The Horse’s Revenge
An Interesting Folktale
Once upon a time a horse and a buffalo lived in a beautiful meadow up in the mountains. There was plenty of grass to eat and water to drink, and the two had become good friends.
But one year, there was no rain. The meadow stream dried up and the grass turned brown. Soon the horse and buffalo found themselves fighting over the scarce water and grass. One day, their daily fight became violent. The buffalo jabbed the horse with her sharp horns. The badly injured horse had no option but to flee.
A few days passed and the horse started feeling much better. He still had not forgotten how the buffalo had hurt him, and started planning his revenge. After much thought, he decided to approach a man and ask for his help. On hearing the horse’s tale, the man shrugged and said, “Well, you fought with each other, and you lost. Why should I get into this? Anyway, the buffalo has sharp horns. If she can hurt you, she will definitely kill me.” With that the man told the horse to leave him so he could get on with his work.
Once again the horse pleaded with the man. He said, “If you help me, I will help you capture the buffalo. Then you can keep her, and I get to have the meadow all to myself.”
The man laughed and said, “What will I do with a captured buffalo; it is of no use to me.”
The horse then told the man about the buffalo’s sweet milk. “It not only tastes very good, it is also very healthy. If you were to drink it every day you will become more powerful than all the animals in the jungle.” The man seemed impressed and agreed to help the horse. But the buffalo’s horns still worried him.
But the horse had a plan. “What you need,” he said, “is a big fat stick. Just climb onto my back and every time I run past the buffalo, you hit her with the stick. She cannot run as fast as me so she will not be able to catch us.” The plan sounded good so the man decided to go along with it.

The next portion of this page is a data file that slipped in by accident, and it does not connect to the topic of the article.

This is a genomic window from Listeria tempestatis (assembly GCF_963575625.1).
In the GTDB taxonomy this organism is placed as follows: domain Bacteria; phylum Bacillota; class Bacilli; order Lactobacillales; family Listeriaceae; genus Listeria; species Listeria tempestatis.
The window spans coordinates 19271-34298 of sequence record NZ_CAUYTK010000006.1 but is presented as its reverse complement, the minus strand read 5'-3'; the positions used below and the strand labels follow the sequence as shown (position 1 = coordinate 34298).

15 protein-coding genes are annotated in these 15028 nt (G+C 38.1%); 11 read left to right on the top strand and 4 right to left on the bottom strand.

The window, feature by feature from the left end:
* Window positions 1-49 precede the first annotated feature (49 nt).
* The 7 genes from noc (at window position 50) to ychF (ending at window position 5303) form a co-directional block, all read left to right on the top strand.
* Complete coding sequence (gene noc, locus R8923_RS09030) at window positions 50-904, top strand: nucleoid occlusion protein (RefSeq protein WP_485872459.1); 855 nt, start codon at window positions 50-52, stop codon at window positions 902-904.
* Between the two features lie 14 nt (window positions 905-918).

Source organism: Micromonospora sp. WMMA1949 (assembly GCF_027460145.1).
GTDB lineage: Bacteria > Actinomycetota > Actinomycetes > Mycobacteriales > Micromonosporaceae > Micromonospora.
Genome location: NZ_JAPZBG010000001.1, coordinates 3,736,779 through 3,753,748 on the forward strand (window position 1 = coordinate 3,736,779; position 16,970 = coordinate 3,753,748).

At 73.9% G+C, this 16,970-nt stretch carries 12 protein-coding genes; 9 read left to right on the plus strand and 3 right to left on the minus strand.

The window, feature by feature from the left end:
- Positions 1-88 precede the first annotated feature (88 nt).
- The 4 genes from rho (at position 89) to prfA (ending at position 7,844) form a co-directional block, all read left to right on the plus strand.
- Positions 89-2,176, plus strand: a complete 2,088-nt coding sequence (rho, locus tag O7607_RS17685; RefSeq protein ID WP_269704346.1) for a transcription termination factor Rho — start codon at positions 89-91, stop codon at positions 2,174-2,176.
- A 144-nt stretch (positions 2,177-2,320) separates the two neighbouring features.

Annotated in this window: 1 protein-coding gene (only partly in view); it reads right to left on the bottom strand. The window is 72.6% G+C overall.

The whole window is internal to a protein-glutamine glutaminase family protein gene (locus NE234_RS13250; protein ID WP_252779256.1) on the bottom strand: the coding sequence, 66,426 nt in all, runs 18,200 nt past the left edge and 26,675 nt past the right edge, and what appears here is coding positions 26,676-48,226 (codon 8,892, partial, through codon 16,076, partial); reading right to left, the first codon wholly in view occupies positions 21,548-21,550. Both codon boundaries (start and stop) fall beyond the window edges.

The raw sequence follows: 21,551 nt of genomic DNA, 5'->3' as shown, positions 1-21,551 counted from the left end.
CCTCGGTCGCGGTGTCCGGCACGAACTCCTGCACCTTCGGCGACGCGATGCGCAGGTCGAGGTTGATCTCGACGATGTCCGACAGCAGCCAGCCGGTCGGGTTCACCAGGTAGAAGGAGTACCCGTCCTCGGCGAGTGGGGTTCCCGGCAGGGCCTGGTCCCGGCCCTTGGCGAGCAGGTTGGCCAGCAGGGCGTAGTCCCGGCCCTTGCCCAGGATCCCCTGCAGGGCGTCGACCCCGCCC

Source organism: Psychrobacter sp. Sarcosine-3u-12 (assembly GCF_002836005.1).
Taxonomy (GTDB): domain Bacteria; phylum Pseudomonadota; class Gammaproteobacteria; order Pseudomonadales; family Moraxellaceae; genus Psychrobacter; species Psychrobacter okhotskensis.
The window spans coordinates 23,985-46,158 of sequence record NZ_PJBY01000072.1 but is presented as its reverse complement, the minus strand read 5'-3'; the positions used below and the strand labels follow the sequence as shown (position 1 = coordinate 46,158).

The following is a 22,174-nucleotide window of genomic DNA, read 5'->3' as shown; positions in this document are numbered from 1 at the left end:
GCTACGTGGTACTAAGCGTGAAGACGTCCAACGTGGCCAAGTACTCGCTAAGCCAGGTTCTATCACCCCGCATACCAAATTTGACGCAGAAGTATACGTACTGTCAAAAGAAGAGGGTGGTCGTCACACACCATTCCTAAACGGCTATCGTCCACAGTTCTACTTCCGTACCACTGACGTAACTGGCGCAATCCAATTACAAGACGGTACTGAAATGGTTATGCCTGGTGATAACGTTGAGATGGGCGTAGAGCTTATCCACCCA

Next morning the man climbed onto the horse’s back, holding a big fat stick. When they found the buffalo in the meadow, the horse started to run past the buffalo. The plan was working. After a few hard hits with the stick, the buffalo fell to the ground. The man captured the buffalo and tied her to a tree next to his hut.
The horse was really happy now that he had got rid of the buffalo from the meadow. He thanked the man and was about to leave when he found that he too was tied to the tree. The horse turned to the man and said, “Dear friend, now that our work is over, you can release me. I can enjoy the meadow and you can enjoy the buffalo’s milk.
The man in turn said, “My dear friend, you have been of such help to me. You have not just taught me how to capture a buffalo but also taught me how to ride horses. Now that I know how useful the two of you are, how can I possibly let either of you go? I promise I will take good care of you.”
The sad horse felt betrayed. But after thinking for some time he realised that he was suffering because he had been petty and vengeful. By telling the secret of the buffalo’s milk to the man, he had betrayed his friend the buffalo. From that day on, he decided he would never again betray anybody’s trust, not even his captor’s, the man. Perhaps that is why horses (and dogs) are known as man’s trusted friends.